Does the Fenty Galaxy Palette Have Political Undertones? Hear Me Out

As the inevitable pendulum continues to swing from politically hopeful to dire and back again, there's no question that the way we choose to look, act, or represent ourselves follows suit. After the 2016 election, women began cutting their hair to rebel the oppressive nature of our vice and current president. "Changing our appearance is a proactive measure when other aspects of our life feel beyond our control," explains Vivian Diller, PhD.

Similarly, we've seen a common theme pop up in all of this: an interest in space and the stars—both as a way of piquing our spirituality and altering our presentation.

Millennials have looked to astrology more than ever to better instill some sort of faith more so than organized religion. Interestingly (and perhaps unsurprisingly), the last time astrology was as widely popular was the '60s and '70s—a time when political unrest was just as prevalent. We're all looking for signs from the stars—a way to ground ourselves when everything else feels out of control.

"I've seen women in their 20s really get into learning their whole charts [this year]: moon signs, rising signs, all of it. I'm really impressed by the high-level cosmic conversations I hear young women having," Tali Edut, one-half of the AstroTwins, told Refinery29. "The 2016 election was a mindfuck for many people, like, how is this actually happening?"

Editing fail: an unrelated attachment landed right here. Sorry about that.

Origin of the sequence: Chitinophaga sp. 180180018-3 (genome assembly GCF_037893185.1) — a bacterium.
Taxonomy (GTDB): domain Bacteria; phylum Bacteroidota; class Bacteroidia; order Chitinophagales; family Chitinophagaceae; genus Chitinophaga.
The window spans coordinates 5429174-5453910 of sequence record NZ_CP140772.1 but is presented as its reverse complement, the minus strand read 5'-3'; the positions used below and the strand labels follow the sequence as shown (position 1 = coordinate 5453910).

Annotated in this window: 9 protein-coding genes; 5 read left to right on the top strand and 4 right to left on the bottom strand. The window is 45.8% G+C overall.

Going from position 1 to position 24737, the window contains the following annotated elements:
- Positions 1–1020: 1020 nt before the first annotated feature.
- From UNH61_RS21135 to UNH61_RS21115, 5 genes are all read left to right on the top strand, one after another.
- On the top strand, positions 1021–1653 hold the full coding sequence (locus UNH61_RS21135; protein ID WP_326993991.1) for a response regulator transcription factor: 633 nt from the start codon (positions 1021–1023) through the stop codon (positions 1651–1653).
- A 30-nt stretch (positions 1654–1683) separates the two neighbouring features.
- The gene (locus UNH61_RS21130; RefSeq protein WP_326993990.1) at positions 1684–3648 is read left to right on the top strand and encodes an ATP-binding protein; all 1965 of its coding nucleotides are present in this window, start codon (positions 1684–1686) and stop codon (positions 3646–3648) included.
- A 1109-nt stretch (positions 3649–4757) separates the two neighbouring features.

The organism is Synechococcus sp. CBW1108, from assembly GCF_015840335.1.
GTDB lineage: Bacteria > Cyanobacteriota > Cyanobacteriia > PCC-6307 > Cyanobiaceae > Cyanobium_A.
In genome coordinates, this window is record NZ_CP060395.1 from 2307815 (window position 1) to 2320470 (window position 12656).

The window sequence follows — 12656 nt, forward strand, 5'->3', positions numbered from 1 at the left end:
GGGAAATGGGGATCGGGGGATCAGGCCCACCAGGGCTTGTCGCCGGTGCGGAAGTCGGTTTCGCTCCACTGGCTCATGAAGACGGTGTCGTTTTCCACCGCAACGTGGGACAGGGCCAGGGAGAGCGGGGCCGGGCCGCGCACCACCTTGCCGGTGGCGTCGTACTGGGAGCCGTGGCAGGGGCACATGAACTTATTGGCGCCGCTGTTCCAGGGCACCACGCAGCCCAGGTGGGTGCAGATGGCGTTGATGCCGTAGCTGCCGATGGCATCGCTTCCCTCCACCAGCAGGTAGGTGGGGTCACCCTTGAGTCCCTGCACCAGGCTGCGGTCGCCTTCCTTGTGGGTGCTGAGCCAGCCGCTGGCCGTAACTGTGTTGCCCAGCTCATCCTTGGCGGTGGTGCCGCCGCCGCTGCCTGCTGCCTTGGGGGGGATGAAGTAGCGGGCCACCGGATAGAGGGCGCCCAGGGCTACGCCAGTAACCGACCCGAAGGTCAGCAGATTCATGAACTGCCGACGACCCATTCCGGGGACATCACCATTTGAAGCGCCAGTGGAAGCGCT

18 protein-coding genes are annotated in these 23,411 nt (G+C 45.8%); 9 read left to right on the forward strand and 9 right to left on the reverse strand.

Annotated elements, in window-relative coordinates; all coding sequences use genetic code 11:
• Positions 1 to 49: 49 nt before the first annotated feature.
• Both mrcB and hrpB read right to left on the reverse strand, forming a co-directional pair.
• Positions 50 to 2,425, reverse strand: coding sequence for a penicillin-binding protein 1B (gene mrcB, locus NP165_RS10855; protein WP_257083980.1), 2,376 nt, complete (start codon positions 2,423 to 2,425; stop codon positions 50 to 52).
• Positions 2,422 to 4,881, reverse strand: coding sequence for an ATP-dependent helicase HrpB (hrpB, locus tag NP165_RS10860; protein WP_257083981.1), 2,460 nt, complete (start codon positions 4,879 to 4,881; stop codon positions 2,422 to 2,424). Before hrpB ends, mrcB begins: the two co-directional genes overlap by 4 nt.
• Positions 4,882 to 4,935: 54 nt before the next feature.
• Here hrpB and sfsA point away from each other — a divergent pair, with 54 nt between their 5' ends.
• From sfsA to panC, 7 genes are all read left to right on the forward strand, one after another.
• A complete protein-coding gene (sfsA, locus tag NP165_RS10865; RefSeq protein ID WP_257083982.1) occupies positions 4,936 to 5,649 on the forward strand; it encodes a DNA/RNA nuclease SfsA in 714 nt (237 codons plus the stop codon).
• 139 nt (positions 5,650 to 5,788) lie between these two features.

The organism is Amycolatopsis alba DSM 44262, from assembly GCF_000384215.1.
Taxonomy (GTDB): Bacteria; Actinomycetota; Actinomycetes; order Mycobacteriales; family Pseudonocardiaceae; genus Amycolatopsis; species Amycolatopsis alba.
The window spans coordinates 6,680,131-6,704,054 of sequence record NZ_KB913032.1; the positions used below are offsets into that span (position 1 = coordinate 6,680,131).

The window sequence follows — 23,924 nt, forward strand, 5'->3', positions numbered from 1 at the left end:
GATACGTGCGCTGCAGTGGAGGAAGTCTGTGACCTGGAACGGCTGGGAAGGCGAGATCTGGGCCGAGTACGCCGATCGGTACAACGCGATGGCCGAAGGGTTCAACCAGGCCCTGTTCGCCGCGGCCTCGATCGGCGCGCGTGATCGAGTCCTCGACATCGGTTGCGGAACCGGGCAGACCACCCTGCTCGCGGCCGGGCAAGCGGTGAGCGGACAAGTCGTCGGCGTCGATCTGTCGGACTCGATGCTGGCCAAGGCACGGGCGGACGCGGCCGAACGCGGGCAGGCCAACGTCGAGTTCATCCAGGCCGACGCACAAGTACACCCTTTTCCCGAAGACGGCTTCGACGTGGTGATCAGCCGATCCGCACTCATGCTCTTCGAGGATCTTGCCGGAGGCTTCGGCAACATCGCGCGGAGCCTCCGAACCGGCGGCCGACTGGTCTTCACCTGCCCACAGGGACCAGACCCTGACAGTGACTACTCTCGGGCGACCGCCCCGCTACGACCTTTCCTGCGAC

Edut continues. "But it's not like this is the only reason. Young people are facing a challenging economy, unaffordable higher education, and the stress of bullying, social media, and an uncertain future about the environmental state of the planet. Astrology and spiritual practices are incredibly grounding in the face of this."

Galaxy-inspired makeup is everywhere, flying off the shelves minutes after their initial drop. The explanation was so poignantly addressed in a piece about David Bowie's obsession with space. "Impersonating an alien," Jody Rosen wrote for Billboard, "he spoke to the alienated, to those who, by dint of sexual preference or adolescent confusion or fabulous hair and makeup and clothes, felt like they had tumbled to Earth from a distant planet."

Naturally, titles like "Space Oddity", "Moonage Daydream," "Starman," "Life on Mars?" "Hallo Spaceboy," "Dancing Out in Space," and "Born in a UFO" prove that outer space was a prolific part of his work. But it was more the idea of outcasts or rather "aliens," he devoted his words and unmistakable tunes to—the marginalized, misrepresented population he felt so closely a part of.